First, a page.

What We Learned About K-12 Students From 147 Million of Their Online Searches
If you had to guess, how many online searches does the average K-12 student perform in one month? And how many websites do they visit? In each case, it’s probably a lot more than you think.
Every month, the average K-12 student makes more than 300 search inquiries and views 1,400 websites. Now, more than ever, students are exposed to an immense amount of content in their day-to-day educational and personal lives.
Lightspeed Systems, the leader in K-12 web filtering and device management, is proud to offer solutions to enable student learning online and keep students safe without over-blocking valuable content.
This year, we sharpened our focus on data to revolutionize K-12 school policies and instruction. Lightspeed Systems partners with more than 25,000 schools around the world, so we’re uniquely positioned to provide trend, comparative and behavioral analyses about student digital behavior.
Collecting data on student searches and page views is key to understanding several things about education today:
- What educational sites appear to be dominating K-12?
- What noneducational sites or topics are popular with students?
- What resources are students seeking on their own?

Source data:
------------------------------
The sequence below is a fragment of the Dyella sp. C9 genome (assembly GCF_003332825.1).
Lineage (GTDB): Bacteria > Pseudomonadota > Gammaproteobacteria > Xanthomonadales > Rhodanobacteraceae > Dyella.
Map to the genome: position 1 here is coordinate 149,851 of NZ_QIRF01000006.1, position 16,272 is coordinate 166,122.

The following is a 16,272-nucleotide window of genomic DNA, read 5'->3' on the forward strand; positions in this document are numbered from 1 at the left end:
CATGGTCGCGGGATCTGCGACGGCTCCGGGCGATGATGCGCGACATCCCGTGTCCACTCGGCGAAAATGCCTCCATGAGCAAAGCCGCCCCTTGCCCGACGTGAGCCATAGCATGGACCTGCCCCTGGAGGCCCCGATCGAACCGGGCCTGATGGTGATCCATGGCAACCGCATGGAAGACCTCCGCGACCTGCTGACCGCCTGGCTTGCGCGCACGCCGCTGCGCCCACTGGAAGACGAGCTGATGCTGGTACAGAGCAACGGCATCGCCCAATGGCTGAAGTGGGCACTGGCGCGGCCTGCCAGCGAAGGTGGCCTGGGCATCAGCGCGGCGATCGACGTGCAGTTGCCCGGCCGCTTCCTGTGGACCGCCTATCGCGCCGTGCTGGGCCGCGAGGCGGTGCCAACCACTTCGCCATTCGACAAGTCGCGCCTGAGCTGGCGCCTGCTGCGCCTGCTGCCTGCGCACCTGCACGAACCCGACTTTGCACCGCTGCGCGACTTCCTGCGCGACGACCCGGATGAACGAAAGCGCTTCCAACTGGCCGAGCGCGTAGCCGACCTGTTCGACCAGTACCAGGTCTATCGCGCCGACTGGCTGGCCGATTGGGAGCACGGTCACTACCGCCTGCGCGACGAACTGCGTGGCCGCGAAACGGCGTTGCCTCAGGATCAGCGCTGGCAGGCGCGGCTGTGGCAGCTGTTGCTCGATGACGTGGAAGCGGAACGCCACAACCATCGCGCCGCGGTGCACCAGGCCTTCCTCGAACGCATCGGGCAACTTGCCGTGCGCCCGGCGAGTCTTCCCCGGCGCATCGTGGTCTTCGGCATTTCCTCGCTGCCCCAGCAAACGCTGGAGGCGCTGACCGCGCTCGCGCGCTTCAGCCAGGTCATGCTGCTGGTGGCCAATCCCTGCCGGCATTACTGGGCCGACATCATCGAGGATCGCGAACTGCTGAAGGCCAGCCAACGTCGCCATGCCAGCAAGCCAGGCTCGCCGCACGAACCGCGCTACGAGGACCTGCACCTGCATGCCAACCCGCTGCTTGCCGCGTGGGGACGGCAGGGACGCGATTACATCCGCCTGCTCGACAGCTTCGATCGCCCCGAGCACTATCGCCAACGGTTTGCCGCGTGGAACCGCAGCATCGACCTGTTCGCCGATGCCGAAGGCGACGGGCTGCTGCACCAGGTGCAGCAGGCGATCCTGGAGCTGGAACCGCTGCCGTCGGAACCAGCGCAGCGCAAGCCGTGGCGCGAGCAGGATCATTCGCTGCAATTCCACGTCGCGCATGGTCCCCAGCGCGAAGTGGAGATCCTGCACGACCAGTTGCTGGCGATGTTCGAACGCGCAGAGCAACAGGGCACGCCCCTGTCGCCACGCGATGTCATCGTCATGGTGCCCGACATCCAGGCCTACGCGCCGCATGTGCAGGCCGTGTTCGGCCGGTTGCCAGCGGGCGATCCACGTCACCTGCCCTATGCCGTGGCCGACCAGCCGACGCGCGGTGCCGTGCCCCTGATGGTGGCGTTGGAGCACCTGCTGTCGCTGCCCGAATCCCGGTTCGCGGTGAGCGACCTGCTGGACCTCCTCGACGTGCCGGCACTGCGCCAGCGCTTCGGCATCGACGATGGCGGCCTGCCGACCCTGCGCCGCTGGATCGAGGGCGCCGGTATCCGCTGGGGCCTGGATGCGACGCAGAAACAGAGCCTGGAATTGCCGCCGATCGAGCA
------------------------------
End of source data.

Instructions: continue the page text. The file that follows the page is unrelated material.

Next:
Over the course of one month, we collected the site and search data from schools using Relay. Ready to see what we learned? Keep reading.
Looking at the most common student searches, it’s clear that Google dominates the K-12 learning space. The No. 1 student search term is “Google Classroom” with 975,994 searches total. “Google Docs” and “YouTube” fall into the No. 2 and No. 3 spots in search popularity.
It makes sense that Google services are in students’ top three searches. After all, Chromebooks are the No. 1 devices for K-12 in the United States, driving home Google’s domination of the education space.
Memes are also popular in student searches, with the terms “memes,” “funny memes” and “dank memes” appearing highly in search frequency. Memes have risen in popularity in recent years as catchphrases and jokes transmitted online via images.
Looking down the list, we continue to see more Google services as well as educational resources like “periodic table,” “cool math games” and “dictionary” appearing on the top list. Additionally, instead of using a physical calculator, more students are turning to online calculators; this search is the fourth most common for K-12 students.
Stay tuned to our blog for more surprising stats on our deep-dive into student data, including students’ top-visited websites — plus how you can use our data to improve learning and digital citizenship in your school or district.